Sequoia has become an entertaining and more confident girl, with lots of interests, lessons, and accomplishments during the past year. She has started skiing, ice skating, playing tennis with Dad, and riding her own bike to school. She overcame her trepidations to perform in the musical Seussical over the summer and to play in her first piano recital in the fall. Books, math and word games, and a snap-on circuit board kit have garnered her interest lately. But most of all, her sense of kindness has directed her toward a desire to work with animals, especially after we visited the Marine Mammal Center in Marin and volunteered at Proyecto Asis in Costa Rica (both animal rehab institutions).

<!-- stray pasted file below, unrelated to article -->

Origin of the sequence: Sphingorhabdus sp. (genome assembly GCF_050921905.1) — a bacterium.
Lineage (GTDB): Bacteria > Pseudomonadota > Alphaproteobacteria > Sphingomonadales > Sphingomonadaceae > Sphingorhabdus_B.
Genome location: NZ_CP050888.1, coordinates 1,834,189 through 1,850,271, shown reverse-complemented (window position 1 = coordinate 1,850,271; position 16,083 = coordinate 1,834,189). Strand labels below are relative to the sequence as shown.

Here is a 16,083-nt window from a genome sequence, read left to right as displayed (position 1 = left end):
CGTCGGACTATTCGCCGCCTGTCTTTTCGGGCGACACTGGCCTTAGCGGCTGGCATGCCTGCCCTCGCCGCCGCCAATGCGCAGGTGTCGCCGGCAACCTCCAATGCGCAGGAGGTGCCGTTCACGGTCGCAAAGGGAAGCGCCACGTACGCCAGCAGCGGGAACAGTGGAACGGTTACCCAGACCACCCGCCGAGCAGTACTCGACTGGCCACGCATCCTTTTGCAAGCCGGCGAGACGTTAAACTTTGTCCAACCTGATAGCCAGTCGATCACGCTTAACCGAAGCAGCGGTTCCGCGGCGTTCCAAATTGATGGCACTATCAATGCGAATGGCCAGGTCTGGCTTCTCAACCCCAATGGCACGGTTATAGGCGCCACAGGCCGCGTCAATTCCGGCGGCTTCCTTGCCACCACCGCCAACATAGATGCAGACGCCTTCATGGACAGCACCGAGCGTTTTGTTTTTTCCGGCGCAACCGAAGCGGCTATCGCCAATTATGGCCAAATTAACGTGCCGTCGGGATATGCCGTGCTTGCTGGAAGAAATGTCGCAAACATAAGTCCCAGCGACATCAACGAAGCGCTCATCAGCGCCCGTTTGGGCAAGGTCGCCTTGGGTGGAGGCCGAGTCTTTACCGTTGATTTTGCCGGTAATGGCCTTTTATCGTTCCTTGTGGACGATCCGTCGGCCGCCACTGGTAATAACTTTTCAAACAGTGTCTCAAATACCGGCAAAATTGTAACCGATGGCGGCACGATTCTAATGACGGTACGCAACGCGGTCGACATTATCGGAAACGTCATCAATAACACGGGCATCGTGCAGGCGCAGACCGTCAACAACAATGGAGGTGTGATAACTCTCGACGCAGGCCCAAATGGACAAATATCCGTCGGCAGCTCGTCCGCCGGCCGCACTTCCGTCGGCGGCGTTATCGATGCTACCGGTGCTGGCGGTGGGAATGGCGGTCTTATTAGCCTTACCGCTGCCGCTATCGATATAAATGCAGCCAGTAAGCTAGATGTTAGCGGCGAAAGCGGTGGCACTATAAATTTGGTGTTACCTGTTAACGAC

Celebrating her tenth year at Alameda County Health Care Services Agency, Yvette has continued her focus on integrating health in multi-sector efforts. She also completed the coursework and now is en route to becoming certified as an Organization & Relationship Systems Coach with the goal of helping organizations work better together. Friends and family have kindly served as her guinea pigs and her efforts have deepened relationships and increased positivity. Yvette just returned from a professional tour of Havana’s health and education systems, which are rightfully famous for their effectiveness and focus on prevention, despite the constraints of the U.S. embargo on the Cuban economy.
We have become more comfortable with the change and excitement that accompanies our family’s growth together. We are certainly grateful that these changes, however uncertain, have mostly been positive. We are also thankful to have been able to connect with many of you during the past year, and we look forward to more time with friends and family over the coming year. May the Year of the Dragon bring you the change and opportunity you desire.
Savio, Sequoia, Liwen, and Yvette